Eggs Benedict may seem like a feat of timing best left to the pros. But you can — and totally should — make this brunch classic at home.

This ingenious prep-ahead approach removes any short-order stress, and the simple hollandaise will bring down the house (yes, your house).

Eggs benedict

8 large eggs, plus 3 large yolks

2 tablespoons fresh lemon juice

Kosher salt and freshly ground pepper

1 stick (½ cup) plus 1 tablespoon unsalted butter, and more for serving

8 slices Canadian bacon

4 English muffins, split

Watercress and cayenne pepper, for serving

Whir the sauce: Put egg yolks (see note), lemon juice and ¾ teaspoon salt in a blender; blend until combined. Melt 1 stick butter in a saucepan. With blender running, slowly pour butter through opening in lid in a thin stream until sauce is thick, about 1 minute.

Brown the bacon: Heat remaining 1 tablespoon butter in a skillet over medium. In two batches, add Canadian bacon and cook until crisp, flipping once, about 4 minutes a side.

Cook the eggs: Crack 8 eggs into a bowl. Fill a big pot with 3 inches water; bring to a boil over high heat, then reduce heat to medium. When water is barely simmering, tilt pot slightly to create a ripple; slip eggs in all at once. After 30 seconds, loosen them from bottom with a rubber spatula. Cook until whites are set and yolks are still soft, 3 to 3½ minutes. Transfer to a plate with a slotted spoon, or see “the prep-ahead plan” next.

Toast and assemble: Preheat broiler. Arrange English-muffin halves, cut-sides up, on a baking sheet; broil until golden, 1 minute. Spread on butter and top with bacon. Remove each egg from plate and blot on a folded paper towel; place atop bacon. Season with salt and pepper. Spoon hollandaise over eggs, and garnish with watercress and a dash of cayenne.

NOTE: Although recipes sometimes call for eggs which will remain uncooked, the U.S. Department of Agriculture recommends diners — especially children, seniors, pregnant women and those with compromised immune systems — avoid eating raw eggs. Pasteurized egg products may be used as a safer substitute.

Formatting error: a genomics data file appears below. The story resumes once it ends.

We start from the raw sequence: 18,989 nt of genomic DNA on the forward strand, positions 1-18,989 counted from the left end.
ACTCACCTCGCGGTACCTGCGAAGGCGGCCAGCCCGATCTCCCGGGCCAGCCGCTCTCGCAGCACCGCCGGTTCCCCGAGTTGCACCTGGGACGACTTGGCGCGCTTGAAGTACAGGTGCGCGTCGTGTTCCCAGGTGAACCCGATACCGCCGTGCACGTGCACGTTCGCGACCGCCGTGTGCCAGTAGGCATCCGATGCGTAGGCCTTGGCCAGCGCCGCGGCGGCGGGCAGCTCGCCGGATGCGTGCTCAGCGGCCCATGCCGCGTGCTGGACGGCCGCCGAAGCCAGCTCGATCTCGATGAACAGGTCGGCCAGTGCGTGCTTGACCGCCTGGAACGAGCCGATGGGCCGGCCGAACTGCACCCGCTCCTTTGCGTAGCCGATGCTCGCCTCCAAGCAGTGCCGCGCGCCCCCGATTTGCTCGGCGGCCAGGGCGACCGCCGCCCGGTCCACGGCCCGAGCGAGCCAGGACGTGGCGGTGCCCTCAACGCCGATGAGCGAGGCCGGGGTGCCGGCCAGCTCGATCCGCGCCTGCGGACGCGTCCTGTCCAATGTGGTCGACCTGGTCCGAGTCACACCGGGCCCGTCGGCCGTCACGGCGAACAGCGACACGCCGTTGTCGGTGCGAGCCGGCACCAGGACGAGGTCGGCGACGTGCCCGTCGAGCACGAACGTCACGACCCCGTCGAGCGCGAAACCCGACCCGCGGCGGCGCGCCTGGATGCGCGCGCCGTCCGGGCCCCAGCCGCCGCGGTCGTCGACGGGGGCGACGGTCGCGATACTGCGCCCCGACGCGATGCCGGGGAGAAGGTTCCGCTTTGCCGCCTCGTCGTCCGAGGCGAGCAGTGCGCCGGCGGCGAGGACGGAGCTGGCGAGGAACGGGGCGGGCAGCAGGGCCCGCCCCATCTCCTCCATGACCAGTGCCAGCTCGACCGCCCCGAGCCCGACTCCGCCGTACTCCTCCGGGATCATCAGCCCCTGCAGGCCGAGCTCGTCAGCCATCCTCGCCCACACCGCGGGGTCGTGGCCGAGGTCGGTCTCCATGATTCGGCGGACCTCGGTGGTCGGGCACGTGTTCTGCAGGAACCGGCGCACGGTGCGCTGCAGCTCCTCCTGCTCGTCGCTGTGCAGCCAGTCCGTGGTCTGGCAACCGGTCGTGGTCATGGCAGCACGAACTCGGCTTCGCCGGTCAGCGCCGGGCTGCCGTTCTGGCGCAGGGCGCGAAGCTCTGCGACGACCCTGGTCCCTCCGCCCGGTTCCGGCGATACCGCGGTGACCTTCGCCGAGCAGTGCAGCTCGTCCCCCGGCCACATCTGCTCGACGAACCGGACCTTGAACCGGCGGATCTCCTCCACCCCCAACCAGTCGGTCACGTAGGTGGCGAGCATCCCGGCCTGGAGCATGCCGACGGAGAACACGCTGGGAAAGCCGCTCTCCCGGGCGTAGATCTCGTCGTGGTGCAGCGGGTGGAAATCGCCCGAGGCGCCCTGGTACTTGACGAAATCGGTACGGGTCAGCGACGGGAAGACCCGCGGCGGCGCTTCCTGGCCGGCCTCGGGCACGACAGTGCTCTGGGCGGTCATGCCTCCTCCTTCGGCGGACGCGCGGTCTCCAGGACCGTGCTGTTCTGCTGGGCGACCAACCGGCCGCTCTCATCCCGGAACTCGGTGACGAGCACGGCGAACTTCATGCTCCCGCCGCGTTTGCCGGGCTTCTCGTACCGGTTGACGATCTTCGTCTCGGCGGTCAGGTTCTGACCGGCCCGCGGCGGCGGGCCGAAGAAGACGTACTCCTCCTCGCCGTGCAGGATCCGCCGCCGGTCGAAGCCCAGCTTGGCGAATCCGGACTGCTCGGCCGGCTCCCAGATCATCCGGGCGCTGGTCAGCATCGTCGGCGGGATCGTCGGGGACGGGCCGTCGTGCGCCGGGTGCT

The prep-ahead plan

You can poach the eggs up to a day morninin advance, and then you won’t have to worry about cracking under pressure when it’s showtime. Transfer the cooked eggs to an ice-water bath so the yolks stay runny. Set aside at room temperature for up to an hour, or cover the bowl and refrigerate overnight. Reheat by briefly placing the eggs in a bowl of hot water from the tap, just until warmed through.

Top swaps

Canadian bacon and hollandaise are what make an eggs Benedict. But there is a world of variations — from eggs California to Chesapeake to Florentine — to enjoy come brunch time.

The classics

1. California: Subs sliced avocado for the bacon.

2. Chesapeake: A crabcake sits in for a muffin.

3. Florentine: Swap in sautéed spinach.

4. Omar: Seared tenderloin makes an appearance.

5. Royale: Smoked salmon with salmon caviar on top swims in.

6. Huevos Benedictos: Use chorizo sausage.

Martha’s favorite riffs

Caramelized tomato: Season ½-inch-thick tomato slices with salt and pepper. Heat 1 tablespoon extra-virgin olive oil in a nonstick skillet and cook tomatoes with a few thyme sprigs, flipping once, about 4 minutes a side.

Cooked greens: Try chopped steamed or sautéed kale or Swiss chard.

Crab salad: Combine 8 ounces chopped crabmeat, 2 tablespoons mayonnaise and a squeeze of lemon juice.

Smoked fish: Layer on slices of salmon or pieces of flaked trout.

Go gluten-free

Replace the English muffins with roasted portobello mushrooms: Preheat oven to 425 degrees. Brush both sides of 8 medium mushrooms, stems removed, with olive oil. Arrange, gill-sides down, on a parchment-lined baking sheet; season with salt and pepper. Roast, flipping once, until tender, about 25 minutes.

More recipes and additional tips may be found online at Questions or comments may be sent to

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